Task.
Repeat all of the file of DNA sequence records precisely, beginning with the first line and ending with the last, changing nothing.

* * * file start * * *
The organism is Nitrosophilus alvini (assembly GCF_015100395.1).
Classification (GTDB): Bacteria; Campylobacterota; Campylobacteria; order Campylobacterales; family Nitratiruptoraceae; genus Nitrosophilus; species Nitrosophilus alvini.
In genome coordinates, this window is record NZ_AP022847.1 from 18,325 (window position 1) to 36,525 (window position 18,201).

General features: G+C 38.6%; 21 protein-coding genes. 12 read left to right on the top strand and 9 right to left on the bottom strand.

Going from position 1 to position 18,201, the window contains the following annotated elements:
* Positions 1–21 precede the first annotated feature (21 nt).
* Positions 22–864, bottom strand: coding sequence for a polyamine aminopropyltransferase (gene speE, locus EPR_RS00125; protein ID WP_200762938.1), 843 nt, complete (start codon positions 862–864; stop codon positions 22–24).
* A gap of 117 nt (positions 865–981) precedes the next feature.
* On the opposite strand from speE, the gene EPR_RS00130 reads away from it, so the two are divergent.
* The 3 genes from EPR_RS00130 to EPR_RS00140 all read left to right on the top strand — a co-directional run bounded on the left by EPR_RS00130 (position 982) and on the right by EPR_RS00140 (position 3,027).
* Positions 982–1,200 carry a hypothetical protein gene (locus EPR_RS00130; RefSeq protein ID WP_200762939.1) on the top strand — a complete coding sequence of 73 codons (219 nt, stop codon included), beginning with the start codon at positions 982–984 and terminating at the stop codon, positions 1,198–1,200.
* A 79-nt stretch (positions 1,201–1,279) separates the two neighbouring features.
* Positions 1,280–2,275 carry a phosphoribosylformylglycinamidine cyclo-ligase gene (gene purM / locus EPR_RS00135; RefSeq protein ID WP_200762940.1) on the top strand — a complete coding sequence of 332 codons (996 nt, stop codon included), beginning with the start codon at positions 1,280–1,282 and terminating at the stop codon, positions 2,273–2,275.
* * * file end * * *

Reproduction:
The organism is Nitrosophilus alvini (assembly GCF_015100395.1).
Classification (GTDB): Bacteria; Campylobacterota; Campylobacteria; order Campylobacterales; family Nitratiruptoraceae; genus Nitrosophilus; species Nitrosophilus alvini.
In genome coordinates, this window is record NZ_AP022847.1 from 18,325 (window position 1) to 36,525 (window position 18,201).

General features: G+C 38.6%; 21 protein-coding genes. 12 read left to right on the top strand and 9 right to left on the bottom strand.

Going from position 1 to position 18,201, the window contains the following annotated elements:
* Positions 1–21 precede the first annotated feature (21 nt).
* Positions 22–864, bottom strand: coding sequence for a polyamine aminopropyltransferase (gene speE, locus EPR_RS00125; protein ID WP_200762938.1), 843 nt, complete (start codon positions 862–864; stop codon positions 22–24).
* A gap of 117 nt (positions 865–981) precedes the next feature.
* On the opposite strand from speE, the gene EPR_RS00130 reads away from it, so the two are divergent.
* The 3 genes from EPR_RS00130 to EPR_RS00140 all read left to right on the top strand — a co-directional run bounded on the left by EPR_RS00130 (position 982) and on the right by EPR_RS00140 (position 3,027).
* Positions 982–1,200 carry a hypothetical protein gene (locus EPR_RS00130; RefSeq protein ID WP_200762939.1) on the top strand — a complete coding sequence of 73 codons (219 nt, stop codon included), beginning with the start codon at positions 982–984 and terminating at the stop codon, positions 1,198–1,200.
* A 79-nt stretch (positions 1,201–1,279) separates the two neighbouring features.
* Positions 1,280–2,275 carry a phosphoribosylformylglycinamidine cyclo-ligase gene (gene purM / locus EPR_RS00135; RefSeq protein ID WP_200762940.1) on the top strand — a complete coding sequence of 332 codons (996 nt, stop codon included), beginning with the start codon at positions 1,280–1,282 and terminating at the stop codon, positions 2,273–2,275.